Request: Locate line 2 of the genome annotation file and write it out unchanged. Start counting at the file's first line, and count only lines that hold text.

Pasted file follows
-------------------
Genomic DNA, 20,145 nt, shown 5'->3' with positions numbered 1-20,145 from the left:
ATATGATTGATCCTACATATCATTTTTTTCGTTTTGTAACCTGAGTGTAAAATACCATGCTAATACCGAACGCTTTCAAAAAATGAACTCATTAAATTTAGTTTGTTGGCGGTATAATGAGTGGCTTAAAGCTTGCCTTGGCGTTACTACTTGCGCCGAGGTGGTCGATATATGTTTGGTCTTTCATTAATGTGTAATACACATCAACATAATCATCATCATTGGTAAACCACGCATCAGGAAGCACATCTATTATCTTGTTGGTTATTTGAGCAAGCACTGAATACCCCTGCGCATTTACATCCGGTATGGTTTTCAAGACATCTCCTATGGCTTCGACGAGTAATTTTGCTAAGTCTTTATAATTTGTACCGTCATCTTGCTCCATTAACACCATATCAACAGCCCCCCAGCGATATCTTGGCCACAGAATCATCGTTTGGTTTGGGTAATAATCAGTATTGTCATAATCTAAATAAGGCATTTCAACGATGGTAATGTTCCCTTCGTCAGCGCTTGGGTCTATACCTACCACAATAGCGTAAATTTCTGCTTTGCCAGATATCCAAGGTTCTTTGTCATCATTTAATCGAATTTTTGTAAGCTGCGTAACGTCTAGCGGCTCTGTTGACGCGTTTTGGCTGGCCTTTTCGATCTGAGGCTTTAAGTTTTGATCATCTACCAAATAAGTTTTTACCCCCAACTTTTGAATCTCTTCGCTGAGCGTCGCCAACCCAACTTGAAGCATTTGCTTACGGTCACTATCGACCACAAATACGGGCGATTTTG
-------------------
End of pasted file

ATATGATTGATCCTACATATCATTTTTTTCGTTTTGTAACCTGAGTGTAAAATACCATGCTAATACCGAACGCTTTCAAAAAATGAACTCATTAAATTTAGTTTGTTGGCGGTATAATGAGTGGCTTAAAGCTTGCCTTGGCGTTACTACTTGCGCCGAGGTGGTCGATATATGTTTGGTCTTTCATTAATGTGTAATACACATCAACATAATCATCATCATTGGTAAACCACGCATCAGGAAGCACATCTATTATCTTGTTGGTTATTTGAGCAAGCACTGAATACCCCTGCGCATTTACATCCGGTATGGTTTTCAAGACATCTCCTATGGCTTCGACGAGTAATTTTGCTAAGTCTTTATAATTTGTACCGTCATCTTGCTCCATTAACACCATATCAACAGCCCCCCAGCGATATCTTGGCCACAGAATCATCGTTTGGTTTGGGTAATAATCAGTATTGTCATAATCTAAATAAGGCATTTCAACGATGGTAATGTTCCCTTCGTCAGCGCTTGGGTCTATACCTACCACAATAGCGTAAATTTCTGCTTTGCCAGATATCCAAGGTTCTTTGTCATCATTTAATCGAATTTTTGTAAGCTGCGTAACGTCTAGCGGCTCTGTTGACGCGTTTTGGCTGGCCTTTTCGATCTGAGGCTTTAAGTTTTGATCATCTACCAAATAAGTTTTTACCCCCAACTTTTGAATCTCTTCGCTGAGCGTCGCCAACCCAACTTGAAGCATTTGCTTACGGTCACTATCGACCACAAATACGGGCGATTTTG